Lorne Davies during his days as athletic director at SFU.
Lorne Davies, SFU’s founding athletic director, dies at 84
The University will hold a celebration of life for Lorne Davies on Sunday, March 8 at 11 a.m. in the West Gym on the Burnaby campus, with a reception to follow in the Central Gym.
By Steve Frost
The Simon Fraser University community is saddened to learn that its founding athletic director and head football coach, Lorne Davies, died on Feb. 27 after battling health issues.
Davies, who was 84, is survived by his wife of more than 60 years, June, sons, Lorne Jr. and Glyn, and a large extended family.
“Lorne meant everything to SFU athletics—it was his life's work,” says Milton Richards, senior director of Athletics and Recreation, Student Services.
“We will forever carry his spirit in our hearts every time our student athletes put on the Clan uniform to enter competition. Our crest will always be a tribute to Lorne, his values, and his vision.”
Davies chose the original Clan colours blue, red, and white, and often told audiences that blue represented loyalty, red was for courage, and white for honesty.
The family has not yet determined funeral arrangements, but has requested that in lieu of flowers, donations be made to the Lorne Davies Endowment for SFU Athletics.
Davies became the first athletic director and football coach at SFU in 1965, and almost immediately began masterminding some of the most forward-thinking measures in Canadian university sport. Davies hired full-time coaches, promoted female participation in university sport, awarded athletic scholarships to student athletes, and took the Clan on a path to compete in the United States against American competition in the National Association of Intercollegiate Athletics (NAIA), offering student athletes access to the American athletic experience along with a Canadian education.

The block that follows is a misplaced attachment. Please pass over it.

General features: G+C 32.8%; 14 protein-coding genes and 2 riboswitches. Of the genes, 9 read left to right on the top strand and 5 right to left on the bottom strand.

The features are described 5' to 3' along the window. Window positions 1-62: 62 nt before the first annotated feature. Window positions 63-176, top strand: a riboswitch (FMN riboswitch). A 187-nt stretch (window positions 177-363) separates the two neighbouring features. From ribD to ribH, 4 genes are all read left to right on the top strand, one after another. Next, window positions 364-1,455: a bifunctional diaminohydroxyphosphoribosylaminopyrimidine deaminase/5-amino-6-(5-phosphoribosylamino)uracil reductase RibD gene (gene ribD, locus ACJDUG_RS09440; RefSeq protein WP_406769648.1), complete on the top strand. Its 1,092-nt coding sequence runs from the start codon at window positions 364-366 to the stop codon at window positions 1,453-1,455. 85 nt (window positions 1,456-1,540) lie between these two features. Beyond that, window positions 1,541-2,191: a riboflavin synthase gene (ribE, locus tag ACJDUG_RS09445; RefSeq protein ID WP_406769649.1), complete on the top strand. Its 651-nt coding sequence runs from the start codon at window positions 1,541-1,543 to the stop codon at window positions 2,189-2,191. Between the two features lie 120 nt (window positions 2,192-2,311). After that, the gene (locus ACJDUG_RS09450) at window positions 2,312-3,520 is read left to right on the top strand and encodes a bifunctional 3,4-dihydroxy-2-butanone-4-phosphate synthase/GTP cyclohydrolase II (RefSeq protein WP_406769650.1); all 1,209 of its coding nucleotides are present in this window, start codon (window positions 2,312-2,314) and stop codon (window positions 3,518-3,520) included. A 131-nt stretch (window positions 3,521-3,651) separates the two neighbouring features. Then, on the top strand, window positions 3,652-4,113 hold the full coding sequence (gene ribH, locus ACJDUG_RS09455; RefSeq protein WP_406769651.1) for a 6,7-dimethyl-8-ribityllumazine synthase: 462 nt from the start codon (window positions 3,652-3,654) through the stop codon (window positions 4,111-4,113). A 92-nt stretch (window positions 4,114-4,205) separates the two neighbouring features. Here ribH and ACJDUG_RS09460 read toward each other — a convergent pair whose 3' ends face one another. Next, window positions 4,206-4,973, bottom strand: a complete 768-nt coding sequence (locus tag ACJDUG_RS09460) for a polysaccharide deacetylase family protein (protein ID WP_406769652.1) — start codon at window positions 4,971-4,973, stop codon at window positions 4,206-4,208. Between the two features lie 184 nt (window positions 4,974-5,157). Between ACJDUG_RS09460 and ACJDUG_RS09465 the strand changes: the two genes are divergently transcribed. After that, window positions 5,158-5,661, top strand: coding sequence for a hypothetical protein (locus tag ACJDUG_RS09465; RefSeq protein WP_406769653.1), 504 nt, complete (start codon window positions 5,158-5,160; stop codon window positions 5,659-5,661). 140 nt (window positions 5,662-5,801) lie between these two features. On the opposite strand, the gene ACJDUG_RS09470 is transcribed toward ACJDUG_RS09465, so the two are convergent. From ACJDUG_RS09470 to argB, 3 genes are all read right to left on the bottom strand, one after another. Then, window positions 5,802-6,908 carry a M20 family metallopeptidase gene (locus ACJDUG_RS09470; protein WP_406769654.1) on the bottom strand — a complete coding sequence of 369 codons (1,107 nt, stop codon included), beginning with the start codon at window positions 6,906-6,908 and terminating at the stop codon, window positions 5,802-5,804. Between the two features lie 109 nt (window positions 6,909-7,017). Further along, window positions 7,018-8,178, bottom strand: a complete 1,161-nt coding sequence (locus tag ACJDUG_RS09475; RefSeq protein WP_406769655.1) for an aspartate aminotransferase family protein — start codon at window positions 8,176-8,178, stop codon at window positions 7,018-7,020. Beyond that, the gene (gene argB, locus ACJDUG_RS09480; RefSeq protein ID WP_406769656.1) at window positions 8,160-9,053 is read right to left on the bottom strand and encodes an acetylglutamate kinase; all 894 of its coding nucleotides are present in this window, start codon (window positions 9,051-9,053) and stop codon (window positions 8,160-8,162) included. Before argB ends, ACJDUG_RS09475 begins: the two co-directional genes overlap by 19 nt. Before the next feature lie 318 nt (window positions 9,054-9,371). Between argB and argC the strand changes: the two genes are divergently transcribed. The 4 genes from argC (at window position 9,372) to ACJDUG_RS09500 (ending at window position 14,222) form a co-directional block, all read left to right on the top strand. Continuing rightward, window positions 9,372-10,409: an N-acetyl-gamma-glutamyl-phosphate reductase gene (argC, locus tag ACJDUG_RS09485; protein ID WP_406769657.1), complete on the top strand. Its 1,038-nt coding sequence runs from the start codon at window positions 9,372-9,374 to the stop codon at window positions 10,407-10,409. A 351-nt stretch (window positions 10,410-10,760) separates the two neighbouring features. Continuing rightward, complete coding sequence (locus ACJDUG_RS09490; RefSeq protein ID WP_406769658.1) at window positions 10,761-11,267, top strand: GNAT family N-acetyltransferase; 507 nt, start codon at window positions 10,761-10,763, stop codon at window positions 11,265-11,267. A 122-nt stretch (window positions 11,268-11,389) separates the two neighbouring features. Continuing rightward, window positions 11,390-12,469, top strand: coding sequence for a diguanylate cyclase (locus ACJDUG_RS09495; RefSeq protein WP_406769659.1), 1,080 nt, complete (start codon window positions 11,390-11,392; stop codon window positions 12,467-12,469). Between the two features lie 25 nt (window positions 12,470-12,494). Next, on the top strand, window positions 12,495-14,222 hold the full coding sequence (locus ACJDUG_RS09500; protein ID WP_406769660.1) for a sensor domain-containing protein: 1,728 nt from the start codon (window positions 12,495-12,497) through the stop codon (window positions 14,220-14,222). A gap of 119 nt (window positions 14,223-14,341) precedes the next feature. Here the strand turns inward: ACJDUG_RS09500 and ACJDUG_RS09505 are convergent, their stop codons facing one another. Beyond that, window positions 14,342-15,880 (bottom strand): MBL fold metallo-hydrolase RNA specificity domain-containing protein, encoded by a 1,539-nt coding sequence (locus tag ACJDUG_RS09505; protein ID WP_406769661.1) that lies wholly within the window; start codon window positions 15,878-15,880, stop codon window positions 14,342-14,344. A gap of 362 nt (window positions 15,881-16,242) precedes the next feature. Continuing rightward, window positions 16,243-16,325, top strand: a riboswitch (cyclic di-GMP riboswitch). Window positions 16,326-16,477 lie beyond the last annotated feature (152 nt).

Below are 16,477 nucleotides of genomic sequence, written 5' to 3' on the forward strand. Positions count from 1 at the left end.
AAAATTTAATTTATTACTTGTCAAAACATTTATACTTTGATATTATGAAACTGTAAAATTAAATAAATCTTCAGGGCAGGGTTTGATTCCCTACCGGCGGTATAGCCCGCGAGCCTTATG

These core values continue to drive Clan athletics today. In an historic return to its athletic roots, Simon Fraser University was approved in 2010 as the first non-U.S. member of the National Collegiate Athletic Association (NCAA), the world’s largest college sports organization. Simon Fraser University is the only school in Canada that offers student athletes access to the NCAA athletic experience and a Canadian education.
Davies grew the athletic department from three programs in 1965 (football, basketball and swimming) to one of the most successful university athletic departments in the country, with 17 men’s and women’s programs.
Davies coached the football team for eight years and his 34-21-1 record and .616 winning percentage remain that program’s benchmark. In 1970, Davies was the architect of the school’s only undefeated football season when the Clan went 8-0.
The coaches and athletes that Davies brought to SFU for that first season in 1965 started a tradition of excellence. Davies’ first wave of football recruiting classes yielded a judge (Jim Jardine), a doctor (Jack Taunton), lawyers (Dave Syme, Glen Orris), teachers (Joe Bell, Bryan Ansley), successful entrepreneurs (Wayne Holm, Ted Warkentin) and Canadian Football League greats (Dave Cutler, Terry Bailey). Under Davies’ watch, the Clan sent more players to the CFL than any other university in Canada.
Davies’ grandson, JR, played for SFU from 2001-2004 and quarterbacked the Clan to its first-ever playoff win, 53-46, over Regina in 2003. JR Davies directed the team to a 7-4 record and Canada West Championship that season, setting or equalling five school records, including yards passing in a game (483) and consecutive passes without an interception (242).
A familiar figure around campus until very recently, Davies continued to serve as executive director of the Terry Fox Humanitarian Award program, housed at the Burnaby campus, after his retirement as athletic director.
The BC Sports Hall of Fame paid tribute to Davies in 2010 when he entered the Hall.
Davies is a member of the SFU Sports Hall of Fame (1986), Western Washington University Sports Hall of Fame (1995), Burnaby Sports Hall of Fame (2009), BC Sports Hall of Fame (2010), BC Football Hall of Fame (2011) and was also awarded the Premier of British Columbia Award in 1994, the Order of BC in 2000 and an honorary Doctorate of Laws in 2014.